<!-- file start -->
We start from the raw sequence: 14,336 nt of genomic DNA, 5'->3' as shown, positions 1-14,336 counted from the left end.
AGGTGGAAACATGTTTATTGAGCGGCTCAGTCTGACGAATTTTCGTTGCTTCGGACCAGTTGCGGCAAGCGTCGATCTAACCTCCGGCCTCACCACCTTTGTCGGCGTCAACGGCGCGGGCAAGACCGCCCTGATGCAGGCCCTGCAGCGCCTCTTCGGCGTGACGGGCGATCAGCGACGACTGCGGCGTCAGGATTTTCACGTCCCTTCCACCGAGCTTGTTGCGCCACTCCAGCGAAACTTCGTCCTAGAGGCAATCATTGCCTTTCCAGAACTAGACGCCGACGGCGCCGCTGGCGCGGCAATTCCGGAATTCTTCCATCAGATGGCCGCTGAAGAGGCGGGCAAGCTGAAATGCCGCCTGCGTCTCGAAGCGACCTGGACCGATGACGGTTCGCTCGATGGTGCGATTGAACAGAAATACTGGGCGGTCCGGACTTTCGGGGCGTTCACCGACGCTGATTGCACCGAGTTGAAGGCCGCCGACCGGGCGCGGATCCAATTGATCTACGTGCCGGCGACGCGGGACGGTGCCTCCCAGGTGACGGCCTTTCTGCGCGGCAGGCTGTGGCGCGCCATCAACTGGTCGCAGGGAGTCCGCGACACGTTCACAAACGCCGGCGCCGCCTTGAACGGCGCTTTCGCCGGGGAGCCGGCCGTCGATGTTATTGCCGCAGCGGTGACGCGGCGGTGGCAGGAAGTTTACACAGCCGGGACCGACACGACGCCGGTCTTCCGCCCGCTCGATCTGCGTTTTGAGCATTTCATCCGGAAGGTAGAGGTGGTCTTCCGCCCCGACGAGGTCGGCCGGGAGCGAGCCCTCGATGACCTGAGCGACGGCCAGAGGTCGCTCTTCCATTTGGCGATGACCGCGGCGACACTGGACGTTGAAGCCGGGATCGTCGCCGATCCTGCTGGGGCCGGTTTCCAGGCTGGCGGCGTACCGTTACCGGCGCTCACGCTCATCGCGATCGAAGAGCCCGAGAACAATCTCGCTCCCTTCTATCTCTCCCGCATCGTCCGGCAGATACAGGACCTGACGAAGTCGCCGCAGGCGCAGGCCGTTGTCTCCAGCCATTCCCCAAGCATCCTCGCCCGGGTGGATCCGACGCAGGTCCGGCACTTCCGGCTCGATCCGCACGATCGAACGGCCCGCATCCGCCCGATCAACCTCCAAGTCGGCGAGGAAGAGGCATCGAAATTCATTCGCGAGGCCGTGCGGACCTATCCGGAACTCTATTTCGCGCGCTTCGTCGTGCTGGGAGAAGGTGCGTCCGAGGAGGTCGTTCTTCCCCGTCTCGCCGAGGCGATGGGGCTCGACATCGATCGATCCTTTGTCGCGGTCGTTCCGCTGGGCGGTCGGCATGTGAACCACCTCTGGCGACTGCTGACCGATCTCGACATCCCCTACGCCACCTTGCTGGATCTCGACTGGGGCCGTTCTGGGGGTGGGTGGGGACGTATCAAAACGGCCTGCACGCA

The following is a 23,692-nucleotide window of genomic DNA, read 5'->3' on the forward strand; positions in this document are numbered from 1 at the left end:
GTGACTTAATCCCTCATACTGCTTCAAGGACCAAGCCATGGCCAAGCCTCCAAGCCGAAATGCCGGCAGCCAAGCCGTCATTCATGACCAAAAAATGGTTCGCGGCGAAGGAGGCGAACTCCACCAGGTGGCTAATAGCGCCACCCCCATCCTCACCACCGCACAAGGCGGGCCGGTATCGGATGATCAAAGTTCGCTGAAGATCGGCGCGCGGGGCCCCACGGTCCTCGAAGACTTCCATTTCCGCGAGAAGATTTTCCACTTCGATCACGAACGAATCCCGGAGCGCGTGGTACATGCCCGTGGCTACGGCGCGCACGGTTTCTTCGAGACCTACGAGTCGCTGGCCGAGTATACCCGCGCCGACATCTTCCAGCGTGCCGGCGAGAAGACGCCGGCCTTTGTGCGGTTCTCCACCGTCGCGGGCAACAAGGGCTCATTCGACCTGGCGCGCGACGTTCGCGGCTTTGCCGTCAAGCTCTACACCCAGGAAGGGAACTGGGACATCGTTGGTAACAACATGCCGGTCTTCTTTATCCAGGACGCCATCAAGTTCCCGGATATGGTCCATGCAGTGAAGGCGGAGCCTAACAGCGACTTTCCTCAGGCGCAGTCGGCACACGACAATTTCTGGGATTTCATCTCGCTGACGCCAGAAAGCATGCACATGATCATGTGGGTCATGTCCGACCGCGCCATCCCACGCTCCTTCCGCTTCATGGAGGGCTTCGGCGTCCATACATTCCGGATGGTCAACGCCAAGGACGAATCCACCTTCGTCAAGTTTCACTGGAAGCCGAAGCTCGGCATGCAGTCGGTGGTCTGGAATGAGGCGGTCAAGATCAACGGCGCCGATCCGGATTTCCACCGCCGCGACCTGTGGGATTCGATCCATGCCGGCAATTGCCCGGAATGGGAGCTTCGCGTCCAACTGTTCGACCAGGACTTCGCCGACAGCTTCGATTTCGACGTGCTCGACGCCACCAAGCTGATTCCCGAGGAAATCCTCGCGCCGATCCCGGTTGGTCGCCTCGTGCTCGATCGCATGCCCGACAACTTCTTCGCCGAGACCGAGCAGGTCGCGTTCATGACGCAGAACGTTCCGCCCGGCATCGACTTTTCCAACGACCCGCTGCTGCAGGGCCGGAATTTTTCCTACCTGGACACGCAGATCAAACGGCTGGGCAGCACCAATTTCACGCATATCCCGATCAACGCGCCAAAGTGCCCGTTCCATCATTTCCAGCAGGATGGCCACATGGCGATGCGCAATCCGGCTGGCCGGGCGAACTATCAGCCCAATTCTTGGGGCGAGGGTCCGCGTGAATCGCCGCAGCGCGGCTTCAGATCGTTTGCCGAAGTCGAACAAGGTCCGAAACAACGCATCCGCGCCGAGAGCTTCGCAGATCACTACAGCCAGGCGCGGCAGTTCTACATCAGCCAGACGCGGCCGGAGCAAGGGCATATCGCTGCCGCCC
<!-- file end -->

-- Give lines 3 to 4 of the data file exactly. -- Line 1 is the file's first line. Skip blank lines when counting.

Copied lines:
The following is a 23,692-nucleotide window of genomic DNA, read 5'->3' on the forward strand; positions in this document are numbered from 1 at the left end:
GTGACTTAATCCCTCATACTGCTTCAAGGACCAAGCCATGGCCAAGCCTCCAAGCCGAAATGCCGGCAGCCAAGCCGTCATTCATGACCAAAAAATGGTTCGCGGCGAAGGAGGCGAACTCCACCAGGTGGCTAATAGCGCCACCCCCATCCTCACCACCGCACAAGGCGGGCCGGTATCGGATGATCAAAGTTCGCTGAAGATCGGCGCGCGGGGCCCCACGGTCCTCGAAGACTTCCATTTCCGCGAGAAGATTTTCCACTTCGATCACGAACGAATCCCGGAGCGCGTGGTACATGCCCGTGGCTACGGCGCGCACGGTTTCTTCGAGACCTACGAGTCGCTGGCCGAGTATACCCGCGCCGACATCTTCCAGCGTGCCGGCGAGAAGACGCCGGCCTTTGTGCGGTTCTCCACCGTCGCGGGCAACAAGGGCTCATTCGACCTGGCGCGCGACGTTCGCGGCTTTGCCGTCAAGCTCTACACCCAGGAAGGGAACTGGGACATCGTTGGTAACAACATGCCGGTCTTCTTTATCCAGGACGCCATCAAGTTCCCGGATATGGTCCATGCAGTGAAGGCGGAGCCTAACAGCGACTTTCCTCAGGCGCAGTCGGCACACGACAATTTCTGGGATTTCATCTCGCTGACGCCAGAAAGCATGCACATGATCATGTGGGTCATGTCCGACCGCGCCATCCCACGCTCCTTCCGCTTCATGGAGGGCTTCGGCGTCCATACATTCCGGATGGTCAACGCCAAGGACGAATCCACCTTCGTCAAGTTTCACTGGAAGCCGAAGCTCGGCATGCAGTCGGTGGTCTGGAATGAGGCGGTCAAGATCAACGGCGCCGATCCGGATTTCCACCGCCGCGACCTGTGGGATTCGATCCATGCCGGCAATTGCCCGGAATGGGAGCTTCGCGTCCAACTGTTCGACCAGGACTTCGCCGACAGCTTCGATTTCGACGTGCTCGACGCCACCAAGCTGATTCCCGAGGAAATCCTCGCGCCGATCCCGGTTGGTCGCCTCGTGCTCGATCGCATGCCCGACAACTTCTTCGCCGAGACCGAGCAGGTCGCGTTCATGACGCAGAACGTTCCGCCCGGCATCGACTTTTCCAACGACCCGCTGCTGCAGGGCCGGAATTTTTCCTACCTGGACACGCAGATCAAACGGCTGGGCAGCACCAATTTCACGCATATCCCGATCAACGCGCCAAAGTGCCCGTTCCATCATTTCCAGCAGGATGGCCACATGGCGATGCGCAATCCGGCTGGCCGGGCGAACTATCAGCCCAATTCTTGGGGCGAGGGTCCGCGTGAATCGCCGCAGCGCGGCTTCAGATCGTTTGCCGAAGTCGAACAAGGTCCGAAACAACGCATCCGCGCCGAGAGCTTCGCAGATCACTACAGCCAGGCGCGGCAGTTCTACATCAGCCAGACGCGGCCGGAGCAAGGGCATATCGCTGCCGCCC